If you work at a school, college or university, your job is supposed to be easier. You should have departments dedicated to building bridges to communities. Parent Associations. Alumni Departments. PTAs for K-12. School Spirit Organizations. They are out there. You have to give them reasons to support you. Involving yourself with them matters.
Recently I’ve been talking with my friends about an idea that business guru Guy Kawasaki has been at the forefront of for many years, the idea of “product evangelism” or utilizing your biggest supporters to positively promote a product or organization (i.e. Apple’s iCabal).
Following up on this thought, you should look at how to develop your company’s/industry’s supporters into a cohesive “pack” (for lack of a better word) that is willing to support and defend your company. Non-profit coalitions have been doing this for quite a while, and businesses can learn quite a bit from these organizations. Many non-profits, if not almost all of them, have spent decades doing more with less when it comes to communications and coalition-building. What these groups lacked in financial strength, they made up for in passion, perseverance, strategy and volunteerism.
What social media tools then did was lower the bar for strong content creation by these groups. Once the bar was lowered these groups were able to produce their message cheaper and for a potentially larger audience. This content creation then works hand-in-hand with social networking to build a larger base of volunteers, or as they tend to be called in a business setting, “evangelists.”
I call this idea “Darwin’s Bulldog 2.0″. (but I didn’t create this idea, it’s been out there for a while, but I wanted to look at how to use evangelists to passionately support and bolster your organization.) A quick history lesson for y’all:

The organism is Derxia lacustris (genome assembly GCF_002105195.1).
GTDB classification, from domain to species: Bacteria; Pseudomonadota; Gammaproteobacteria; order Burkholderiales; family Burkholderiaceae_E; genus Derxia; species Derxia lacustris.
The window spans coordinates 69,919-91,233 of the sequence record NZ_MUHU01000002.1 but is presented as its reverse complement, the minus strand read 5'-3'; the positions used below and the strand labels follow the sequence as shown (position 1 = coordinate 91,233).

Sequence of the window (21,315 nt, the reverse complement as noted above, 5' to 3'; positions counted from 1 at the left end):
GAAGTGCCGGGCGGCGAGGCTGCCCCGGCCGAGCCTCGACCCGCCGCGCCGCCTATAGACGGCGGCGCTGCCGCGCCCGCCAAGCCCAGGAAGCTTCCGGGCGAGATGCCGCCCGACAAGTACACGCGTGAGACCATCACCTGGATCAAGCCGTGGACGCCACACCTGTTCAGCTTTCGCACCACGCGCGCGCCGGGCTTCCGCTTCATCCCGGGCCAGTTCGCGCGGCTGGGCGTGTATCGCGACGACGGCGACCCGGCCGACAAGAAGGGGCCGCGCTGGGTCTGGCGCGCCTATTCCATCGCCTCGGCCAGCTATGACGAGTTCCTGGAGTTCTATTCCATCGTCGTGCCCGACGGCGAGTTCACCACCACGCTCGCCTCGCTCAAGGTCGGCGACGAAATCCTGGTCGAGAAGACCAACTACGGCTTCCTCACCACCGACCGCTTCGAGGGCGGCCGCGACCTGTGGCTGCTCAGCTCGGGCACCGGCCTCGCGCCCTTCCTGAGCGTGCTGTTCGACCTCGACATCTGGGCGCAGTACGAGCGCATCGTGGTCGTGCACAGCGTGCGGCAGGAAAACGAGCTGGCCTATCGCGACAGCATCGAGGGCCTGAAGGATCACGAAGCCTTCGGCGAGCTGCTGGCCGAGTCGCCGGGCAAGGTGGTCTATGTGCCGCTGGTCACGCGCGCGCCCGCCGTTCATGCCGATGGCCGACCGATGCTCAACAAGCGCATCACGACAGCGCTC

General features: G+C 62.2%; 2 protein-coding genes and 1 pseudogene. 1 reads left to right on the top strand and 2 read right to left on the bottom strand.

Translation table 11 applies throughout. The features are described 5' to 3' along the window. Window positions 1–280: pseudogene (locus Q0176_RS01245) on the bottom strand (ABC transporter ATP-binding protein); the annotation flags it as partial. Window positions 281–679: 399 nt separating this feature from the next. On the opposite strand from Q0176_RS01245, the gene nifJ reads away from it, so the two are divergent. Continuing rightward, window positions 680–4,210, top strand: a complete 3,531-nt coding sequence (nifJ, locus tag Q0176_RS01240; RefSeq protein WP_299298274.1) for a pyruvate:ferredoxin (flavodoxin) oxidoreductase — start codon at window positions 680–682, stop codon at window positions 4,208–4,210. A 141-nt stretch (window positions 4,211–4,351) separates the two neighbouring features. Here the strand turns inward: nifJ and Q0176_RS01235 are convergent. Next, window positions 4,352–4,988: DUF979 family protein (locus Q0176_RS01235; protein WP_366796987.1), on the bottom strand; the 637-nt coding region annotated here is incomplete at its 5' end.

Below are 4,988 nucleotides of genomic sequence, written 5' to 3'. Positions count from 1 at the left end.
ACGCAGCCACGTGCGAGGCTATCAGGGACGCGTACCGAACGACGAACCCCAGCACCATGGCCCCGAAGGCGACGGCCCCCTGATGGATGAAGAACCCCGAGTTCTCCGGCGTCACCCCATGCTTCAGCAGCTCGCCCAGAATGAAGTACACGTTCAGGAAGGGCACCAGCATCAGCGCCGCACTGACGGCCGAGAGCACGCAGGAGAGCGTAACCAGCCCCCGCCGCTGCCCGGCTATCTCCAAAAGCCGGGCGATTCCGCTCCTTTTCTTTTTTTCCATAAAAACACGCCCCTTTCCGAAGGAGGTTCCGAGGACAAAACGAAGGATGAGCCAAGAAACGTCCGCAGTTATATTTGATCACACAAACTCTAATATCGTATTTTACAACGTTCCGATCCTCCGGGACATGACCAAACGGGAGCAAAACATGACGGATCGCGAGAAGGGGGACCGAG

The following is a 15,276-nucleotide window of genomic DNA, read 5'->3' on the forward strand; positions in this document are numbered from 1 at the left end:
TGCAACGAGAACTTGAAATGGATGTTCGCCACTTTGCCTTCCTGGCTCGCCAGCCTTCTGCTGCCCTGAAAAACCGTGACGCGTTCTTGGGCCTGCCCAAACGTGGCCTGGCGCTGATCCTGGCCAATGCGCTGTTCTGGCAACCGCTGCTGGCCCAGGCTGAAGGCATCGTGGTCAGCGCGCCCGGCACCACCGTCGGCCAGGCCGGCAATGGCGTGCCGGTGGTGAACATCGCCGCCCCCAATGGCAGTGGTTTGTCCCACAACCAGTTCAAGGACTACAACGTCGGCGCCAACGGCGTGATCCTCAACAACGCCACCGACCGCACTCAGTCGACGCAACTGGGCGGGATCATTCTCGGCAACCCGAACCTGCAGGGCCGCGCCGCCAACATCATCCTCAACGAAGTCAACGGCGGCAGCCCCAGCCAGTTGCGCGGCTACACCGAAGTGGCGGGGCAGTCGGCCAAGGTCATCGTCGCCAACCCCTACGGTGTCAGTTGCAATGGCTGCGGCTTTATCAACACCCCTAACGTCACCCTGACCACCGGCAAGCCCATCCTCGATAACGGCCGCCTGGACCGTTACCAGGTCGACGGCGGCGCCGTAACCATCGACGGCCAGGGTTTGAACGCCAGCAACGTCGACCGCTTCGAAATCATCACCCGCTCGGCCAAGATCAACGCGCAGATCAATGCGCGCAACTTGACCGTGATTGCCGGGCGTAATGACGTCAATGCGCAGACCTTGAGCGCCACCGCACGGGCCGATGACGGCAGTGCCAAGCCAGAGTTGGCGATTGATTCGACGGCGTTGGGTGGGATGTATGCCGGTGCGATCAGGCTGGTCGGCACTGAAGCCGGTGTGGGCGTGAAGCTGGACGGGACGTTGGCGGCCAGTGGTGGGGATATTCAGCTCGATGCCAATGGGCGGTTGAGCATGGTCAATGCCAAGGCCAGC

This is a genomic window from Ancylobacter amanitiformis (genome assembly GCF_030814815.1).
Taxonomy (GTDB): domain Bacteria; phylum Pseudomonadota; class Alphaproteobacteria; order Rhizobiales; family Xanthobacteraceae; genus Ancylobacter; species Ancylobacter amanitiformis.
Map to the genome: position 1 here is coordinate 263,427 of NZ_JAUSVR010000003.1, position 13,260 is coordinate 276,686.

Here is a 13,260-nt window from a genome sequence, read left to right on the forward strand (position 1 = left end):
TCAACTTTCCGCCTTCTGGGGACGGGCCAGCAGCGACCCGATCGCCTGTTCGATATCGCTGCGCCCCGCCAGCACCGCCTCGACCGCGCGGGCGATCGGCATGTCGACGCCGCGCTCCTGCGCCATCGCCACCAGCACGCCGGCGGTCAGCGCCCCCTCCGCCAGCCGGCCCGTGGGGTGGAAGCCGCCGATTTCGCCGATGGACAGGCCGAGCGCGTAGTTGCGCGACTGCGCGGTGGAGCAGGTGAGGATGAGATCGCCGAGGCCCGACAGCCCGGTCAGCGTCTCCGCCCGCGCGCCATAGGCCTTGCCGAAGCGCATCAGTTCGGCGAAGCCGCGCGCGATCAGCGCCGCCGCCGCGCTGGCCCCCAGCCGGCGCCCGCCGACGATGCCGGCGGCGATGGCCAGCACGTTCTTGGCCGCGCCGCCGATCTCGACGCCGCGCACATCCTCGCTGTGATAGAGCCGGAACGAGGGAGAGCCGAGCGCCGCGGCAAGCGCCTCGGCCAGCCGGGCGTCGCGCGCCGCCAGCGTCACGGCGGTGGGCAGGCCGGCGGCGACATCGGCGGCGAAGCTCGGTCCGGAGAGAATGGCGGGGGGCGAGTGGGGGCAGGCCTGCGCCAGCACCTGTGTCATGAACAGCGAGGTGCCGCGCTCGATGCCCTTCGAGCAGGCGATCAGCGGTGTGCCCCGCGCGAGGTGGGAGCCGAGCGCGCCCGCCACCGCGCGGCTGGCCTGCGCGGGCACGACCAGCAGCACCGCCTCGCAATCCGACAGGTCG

Thomas Huxley was a 19th century biologist from England. He was a fierce proponent of this burgeoning scientific theory called “evolution” at a time when evolution was still being derided by many intellectual elites in England. It was because of this devotion to his cause that he became known as “Darwin’s Bulldog.”
Huxley was groomed by Darwin and for a time became the face of public debate in favor of evolution. He was known for his spirited debate about evolution with Samuel Wilberforce in 1860. After this debate he served notice to the forces of traditional orthodoxy that evolution would not be easily pushed aside. He stood in the face of this adversity for much of his career after the Wilberforce debate, giving as good as he got.
What does this have to do with public relations in the Web 2.0 world? Quite a bit actually, especially when you advocate for your position or organization.
You can see much of the same kind of fervor online today, usually in political partisans (see Hugh Hewitt, Michelle Malkin, Daily Kos, Eschaton, etc.) since blogging entered the political realm back in the wee early 2000s.
While not all organizations or industries would need someone to vigorously defend them, as your organization moves into the social media realm, or develops a social network of allies (on Facebook or Ning, which I recommend) you can start to “feel out” if there are any of your online evangelists that could/would serve as your fervent supporters or defenders.